President Obama, speaking at an event Wednesday in Milwaukee to promote tax breaks for companies that bring jobs back to the United States, praised the emerging deal.

“I’m glad to see that Congress seems to be on the way of making progress on extending the payroll tax cut so taxes don’t go up on all of you and 160 million working Americans,” he said.  “This tax cut means that the typical American family will see an extra $40 in every paycheck this year. And that’s going to help speed up this recovery. It will make a real difference in the lives of millions of people. And as soon as Congress sends me that extension of tax cuts and unemployment insurance to my desk, I will sign it right away.”

Click here for headlines Feb. 13

 

NJ Gov. Chris Christie vows veto on gay marriage /

Jennifer Hudson belts out Whitney Houston tribute at Grammys /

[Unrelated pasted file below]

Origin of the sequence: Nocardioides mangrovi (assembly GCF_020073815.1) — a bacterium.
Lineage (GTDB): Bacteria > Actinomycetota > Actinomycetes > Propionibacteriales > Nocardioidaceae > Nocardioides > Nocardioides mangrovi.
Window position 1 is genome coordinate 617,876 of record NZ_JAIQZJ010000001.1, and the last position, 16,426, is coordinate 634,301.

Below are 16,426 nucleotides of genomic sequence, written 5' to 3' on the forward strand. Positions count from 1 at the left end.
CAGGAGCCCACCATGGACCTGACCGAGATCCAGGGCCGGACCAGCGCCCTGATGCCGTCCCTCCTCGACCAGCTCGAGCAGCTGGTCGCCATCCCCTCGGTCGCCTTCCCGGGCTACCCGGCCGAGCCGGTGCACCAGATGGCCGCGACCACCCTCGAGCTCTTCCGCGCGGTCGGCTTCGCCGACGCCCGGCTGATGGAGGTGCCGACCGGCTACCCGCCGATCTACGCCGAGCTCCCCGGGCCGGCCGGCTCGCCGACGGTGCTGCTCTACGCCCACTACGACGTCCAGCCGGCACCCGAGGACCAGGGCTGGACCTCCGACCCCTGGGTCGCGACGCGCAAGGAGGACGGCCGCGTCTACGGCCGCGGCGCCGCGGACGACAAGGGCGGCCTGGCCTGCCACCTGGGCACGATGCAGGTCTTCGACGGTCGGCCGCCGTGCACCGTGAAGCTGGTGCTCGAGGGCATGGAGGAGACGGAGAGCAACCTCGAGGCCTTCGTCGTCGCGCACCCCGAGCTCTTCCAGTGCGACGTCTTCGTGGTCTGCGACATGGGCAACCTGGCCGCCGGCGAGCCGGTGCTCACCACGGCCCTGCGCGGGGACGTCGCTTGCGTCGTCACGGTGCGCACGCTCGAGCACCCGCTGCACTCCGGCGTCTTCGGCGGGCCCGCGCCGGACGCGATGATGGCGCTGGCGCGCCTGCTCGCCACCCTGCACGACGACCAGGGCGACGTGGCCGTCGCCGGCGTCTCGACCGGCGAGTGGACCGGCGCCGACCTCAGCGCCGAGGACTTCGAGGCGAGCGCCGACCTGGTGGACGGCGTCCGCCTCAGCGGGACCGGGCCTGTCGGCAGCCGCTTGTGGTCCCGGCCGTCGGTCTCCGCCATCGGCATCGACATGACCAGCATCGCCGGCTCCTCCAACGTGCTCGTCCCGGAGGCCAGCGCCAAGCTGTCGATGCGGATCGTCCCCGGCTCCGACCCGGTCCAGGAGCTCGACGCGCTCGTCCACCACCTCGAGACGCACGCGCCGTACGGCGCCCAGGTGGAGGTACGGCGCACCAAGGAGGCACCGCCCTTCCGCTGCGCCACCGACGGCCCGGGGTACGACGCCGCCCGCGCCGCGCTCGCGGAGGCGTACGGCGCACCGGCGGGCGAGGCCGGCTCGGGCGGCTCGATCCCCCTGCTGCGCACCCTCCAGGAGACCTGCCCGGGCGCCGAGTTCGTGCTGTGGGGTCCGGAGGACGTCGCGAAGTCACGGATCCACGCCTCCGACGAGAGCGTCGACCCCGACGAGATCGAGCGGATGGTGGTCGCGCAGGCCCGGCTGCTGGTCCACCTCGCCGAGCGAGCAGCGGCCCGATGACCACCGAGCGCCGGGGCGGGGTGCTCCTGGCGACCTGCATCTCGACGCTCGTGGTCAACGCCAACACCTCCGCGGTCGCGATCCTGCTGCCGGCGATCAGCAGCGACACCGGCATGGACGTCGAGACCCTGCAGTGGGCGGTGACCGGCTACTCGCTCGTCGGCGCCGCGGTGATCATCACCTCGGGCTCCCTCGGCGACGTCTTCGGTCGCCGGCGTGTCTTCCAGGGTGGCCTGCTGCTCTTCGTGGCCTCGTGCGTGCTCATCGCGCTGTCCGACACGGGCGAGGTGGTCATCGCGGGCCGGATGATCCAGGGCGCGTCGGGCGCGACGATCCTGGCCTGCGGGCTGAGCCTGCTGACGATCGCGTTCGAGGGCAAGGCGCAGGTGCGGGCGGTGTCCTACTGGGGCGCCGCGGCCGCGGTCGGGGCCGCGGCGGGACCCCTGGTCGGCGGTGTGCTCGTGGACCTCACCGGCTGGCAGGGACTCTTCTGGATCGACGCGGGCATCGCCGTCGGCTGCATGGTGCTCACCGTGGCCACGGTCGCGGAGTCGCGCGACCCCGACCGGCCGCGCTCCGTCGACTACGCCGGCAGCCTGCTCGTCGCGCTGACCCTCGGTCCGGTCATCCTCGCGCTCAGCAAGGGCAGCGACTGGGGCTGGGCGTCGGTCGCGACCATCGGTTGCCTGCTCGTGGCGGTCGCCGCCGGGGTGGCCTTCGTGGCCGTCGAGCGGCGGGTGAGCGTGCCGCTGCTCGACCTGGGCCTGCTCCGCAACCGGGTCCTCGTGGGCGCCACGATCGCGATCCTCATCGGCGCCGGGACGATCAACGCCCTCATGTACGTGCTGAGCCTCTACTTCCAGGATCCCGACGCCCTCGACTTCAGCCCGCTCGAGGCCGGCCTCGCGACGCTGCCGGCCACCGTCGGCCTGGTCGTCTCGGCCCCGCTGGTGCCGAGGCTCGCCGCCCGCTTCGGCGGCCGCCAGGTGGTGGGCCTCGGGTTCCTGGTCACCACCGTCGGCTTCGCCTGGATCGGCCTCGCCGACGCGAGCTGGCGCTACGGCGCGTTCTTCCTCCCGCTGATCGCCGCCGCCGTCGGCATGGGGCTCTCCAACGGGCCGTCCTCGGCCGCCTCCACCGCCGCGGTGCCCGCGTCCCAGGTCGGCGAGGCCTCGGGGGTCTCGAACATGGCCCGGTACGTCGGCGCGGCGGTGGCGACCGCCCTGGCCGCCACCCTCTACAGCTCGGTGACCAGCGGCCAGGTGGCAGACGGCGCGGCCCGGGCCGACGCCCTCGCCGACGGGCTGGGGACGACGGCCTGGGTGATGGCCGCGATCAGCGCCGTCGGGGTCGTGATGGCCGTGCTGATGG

Republican women get their own She/PAC

Not exactly a robot!

Not exactly a robot!

Politifact.com was asked to check out reports that Mitt Romney saved a colleague’s daughter’s life and it turns out it is true.  I thought I’d publish it for anyone who hasn’t heard the story in its entirety and may not believe it is true. In the meantime, we are going to overlook this weekend’s reports that Romney didn’t want to turn Massachusetts into a magnet for gay marriage. Stay cool, Mitt. You can beat Obama but Santorum can’t. The party is flailing around for an identity. Don’t you do the same. We need someone with your business smarts and leadership skills to steady the ship. I like this story because I think it shows that when you look at how Romney lives his life, day in and day out, he is a decent fellow who can lead complex organizations and inspire in the midst of crisis.

From Politifact.com: This television ad from 2007, telling how Mitt Romney helped locate a missing teen, has resurfaced in Internet postings. We check the story’s accuracy.